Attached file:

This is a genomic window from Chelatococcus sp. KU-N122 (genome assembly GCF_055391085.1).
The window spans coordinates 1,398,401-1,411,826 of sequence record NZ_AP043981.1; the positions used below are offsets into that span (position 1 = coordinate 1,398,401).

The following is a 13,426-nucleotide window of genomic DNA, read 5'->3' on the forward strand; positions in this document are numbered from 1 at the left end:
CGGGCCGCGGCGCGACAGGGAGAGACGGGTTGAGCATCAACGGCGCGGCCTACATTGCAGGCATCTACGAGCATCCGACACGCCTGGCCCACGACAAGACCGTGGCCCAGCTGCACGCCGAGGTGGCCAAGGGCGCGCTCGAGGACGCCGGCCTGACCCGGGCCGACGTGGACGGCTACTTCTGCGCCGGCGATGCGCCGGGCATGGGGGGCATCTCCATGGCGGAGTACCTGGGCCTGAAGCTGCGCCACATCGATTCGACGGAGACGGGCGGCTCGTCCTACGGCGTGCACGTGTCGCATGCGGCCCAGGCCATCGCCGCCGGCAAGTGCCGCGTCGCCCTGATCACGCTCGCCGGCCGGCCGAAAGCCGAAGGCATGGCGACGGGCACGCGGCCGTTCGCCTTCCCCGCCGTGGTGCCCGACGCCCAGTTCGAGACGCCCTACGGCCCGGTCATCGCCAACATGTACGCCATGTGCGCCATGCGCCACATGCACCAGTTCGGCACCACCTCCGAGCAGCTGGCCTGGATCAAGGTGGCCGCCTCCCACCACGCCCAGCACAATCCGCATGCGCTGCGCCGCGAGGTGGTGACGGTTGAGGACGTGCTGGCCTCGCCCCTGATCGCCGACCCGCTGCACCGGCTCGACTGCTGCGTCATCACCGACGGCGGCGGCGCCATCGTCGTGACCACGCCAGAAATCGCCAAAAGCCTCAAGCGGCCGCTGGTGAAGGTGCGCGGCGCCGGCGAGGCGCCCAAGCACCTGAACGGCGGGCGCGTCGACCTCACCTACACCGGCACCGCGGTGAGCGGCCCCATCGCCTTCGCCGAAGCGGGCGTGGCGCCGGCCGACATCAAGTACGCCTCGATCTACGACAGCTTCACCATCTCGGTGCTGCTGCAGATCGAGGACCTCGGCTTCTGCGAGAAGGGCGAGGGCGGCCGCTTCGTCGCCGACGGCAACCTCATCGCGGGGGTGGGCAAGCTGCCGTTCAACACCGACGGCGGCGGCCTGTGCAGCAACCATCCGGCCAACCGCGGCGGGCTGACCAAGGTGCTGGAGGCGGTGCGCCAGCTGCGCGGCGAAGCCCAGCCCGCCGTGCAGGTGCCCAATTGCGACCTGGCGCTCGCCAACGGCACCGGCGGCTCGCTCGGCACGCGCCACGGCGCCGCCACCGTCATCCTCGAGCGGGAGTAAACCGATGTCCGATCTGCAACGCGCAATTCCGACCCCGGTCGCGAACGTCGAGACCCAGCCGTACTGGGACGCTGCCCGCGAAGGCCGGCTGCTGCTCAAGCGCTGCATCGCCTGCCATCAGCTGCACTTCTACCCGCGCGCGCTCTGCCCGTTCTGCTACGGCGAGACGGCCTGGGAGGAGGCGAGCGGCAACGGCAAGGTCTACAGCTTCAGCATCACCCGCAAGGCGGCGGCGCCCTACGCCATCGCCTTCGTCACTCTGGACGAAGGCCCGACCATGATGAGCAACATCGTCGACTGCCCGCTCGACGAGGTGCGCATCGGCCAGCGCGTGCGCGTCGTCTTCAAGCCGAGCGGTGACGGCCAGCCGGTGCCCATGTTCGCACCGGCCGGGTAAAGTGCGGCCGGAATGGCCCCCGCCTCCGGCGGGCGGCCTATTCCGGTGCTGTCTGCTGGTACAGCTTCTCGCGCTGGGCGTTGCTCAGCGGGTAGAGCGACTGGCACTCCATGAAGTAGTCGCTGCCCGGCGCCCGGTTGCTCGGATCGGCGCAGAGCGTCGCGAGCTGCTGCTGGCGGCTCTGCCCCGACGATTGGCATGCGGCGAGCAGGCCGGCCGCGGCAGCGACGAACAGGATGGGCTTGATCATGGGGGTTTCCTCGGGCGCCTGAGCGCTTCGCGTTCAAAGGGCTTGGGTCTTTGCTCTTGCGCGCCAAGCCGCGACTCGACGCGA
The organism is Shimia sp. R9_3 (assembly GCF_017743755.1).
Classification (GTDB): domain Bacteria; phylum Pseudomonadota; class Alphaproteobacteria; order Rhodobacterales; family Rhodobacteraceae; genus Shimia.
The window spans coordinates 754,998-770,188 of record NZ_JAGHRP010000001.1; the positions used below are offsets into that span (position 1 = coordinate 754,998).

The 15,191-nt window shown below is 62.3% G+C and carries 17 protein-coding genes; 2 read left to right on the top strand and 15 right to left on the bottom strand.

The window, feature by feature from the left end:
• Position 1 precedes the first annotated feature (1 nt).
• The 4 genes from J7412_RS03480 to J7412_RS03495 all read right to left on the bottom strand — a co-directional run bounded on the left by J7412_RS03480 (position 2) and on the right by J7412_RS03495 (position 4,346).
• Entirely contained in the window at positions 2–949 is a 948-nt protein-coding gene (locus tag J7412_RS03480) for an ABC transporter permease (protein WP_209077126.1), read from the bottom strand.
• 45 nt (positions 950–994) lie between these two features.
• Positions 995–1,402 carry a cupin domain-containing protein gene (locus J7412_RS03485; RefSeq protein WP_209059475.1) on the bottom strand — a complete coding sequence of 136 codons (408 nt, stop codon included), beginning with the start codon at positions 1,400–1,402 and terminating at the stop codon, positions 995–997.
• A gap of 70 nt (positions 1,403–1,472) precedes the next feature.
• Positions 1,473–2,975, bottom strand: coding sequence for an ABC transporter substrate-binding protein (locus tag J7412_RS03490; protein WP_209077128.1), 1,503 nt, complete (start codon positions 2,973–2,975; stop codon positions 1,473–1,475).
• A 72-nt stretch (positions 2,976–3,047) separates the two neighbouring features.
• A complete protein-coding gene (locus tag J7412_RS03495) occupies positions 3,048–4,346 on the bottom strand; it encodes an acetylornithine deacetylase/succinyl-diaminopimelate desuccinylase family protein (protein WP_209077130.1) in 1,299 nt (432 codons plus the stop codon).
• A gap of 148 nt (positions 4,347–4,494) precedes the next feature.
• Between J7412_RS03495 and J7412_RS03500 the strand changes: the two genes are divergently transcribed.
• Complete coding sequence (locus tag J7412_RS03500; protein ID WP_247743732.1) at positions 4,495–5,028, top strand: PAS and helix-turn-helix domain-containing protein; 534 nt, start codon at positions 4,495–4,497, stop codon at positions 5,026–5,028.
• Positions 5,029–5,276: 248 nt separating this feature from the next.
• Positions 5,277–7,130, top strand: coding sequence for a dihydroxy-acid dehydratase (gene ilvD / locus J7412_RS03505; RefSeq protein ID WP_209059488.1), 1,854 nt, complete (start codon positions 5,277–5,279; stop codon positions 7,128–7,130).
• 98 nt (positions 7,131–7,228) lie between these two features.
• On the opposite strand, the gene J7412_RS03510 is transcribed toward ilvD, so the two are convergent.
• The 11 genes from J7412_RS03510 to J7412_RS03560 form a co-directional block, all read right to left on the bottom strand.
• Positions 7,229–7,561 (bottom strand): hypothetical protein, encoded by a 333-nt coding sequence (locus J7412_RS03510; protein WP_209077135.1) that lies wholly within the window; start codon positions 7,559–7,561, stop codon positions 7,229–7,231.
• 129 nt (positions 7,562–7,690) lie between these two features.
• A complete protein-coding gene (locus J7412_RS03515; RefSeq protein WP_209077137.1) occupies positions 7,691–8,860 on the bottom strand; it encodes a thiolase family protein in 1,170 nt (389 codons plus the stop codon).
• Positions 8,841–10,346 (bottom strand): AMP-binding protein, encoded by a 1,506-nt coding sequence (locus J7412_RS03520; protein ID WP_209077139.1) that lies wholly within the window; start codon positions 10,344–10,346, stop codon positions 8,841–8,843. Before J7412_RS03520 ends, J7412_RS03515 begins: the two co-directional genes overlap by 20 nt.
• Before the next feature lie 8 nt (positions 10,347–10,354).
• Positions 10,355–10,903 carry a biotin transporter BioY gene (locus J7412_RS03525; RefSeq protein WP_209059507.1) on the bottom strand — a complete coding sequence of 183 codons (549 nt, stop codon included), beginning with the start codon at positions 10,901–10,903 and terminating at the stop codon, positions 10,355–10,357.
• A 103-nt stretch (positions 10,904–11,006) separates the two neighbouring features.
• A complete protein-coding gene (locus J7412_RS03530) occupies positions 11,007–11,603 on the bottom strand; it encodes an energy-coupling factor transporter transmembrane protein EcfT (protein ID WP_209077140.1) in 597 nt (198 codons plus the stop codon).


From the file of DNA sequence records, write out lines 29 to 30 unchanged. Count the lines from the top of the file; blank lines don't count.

• A complete protein-coding gene (locus J7412_RS03515; RefSeq protein WP_209077137.1) occupies positions 7,691–8,860 on the bottom strand; it encodes a thiolase family protein in 1,170 nt (389 codons plus the stop codon).
• Positions 8,841–10,346 (bottom strand): AMP-binding protein, encoded by a 1,506-nt coding sequence (locus J7412_RS03520; protein ID WP_209077139.1) that lies wholly within the window; start codon positions 10,344–10,346, stop codon positions 8,841–8,843. Before J7412_RS03520 ends, J7412_RS03515 begins: the two co-directional genes overlap by 20 nt.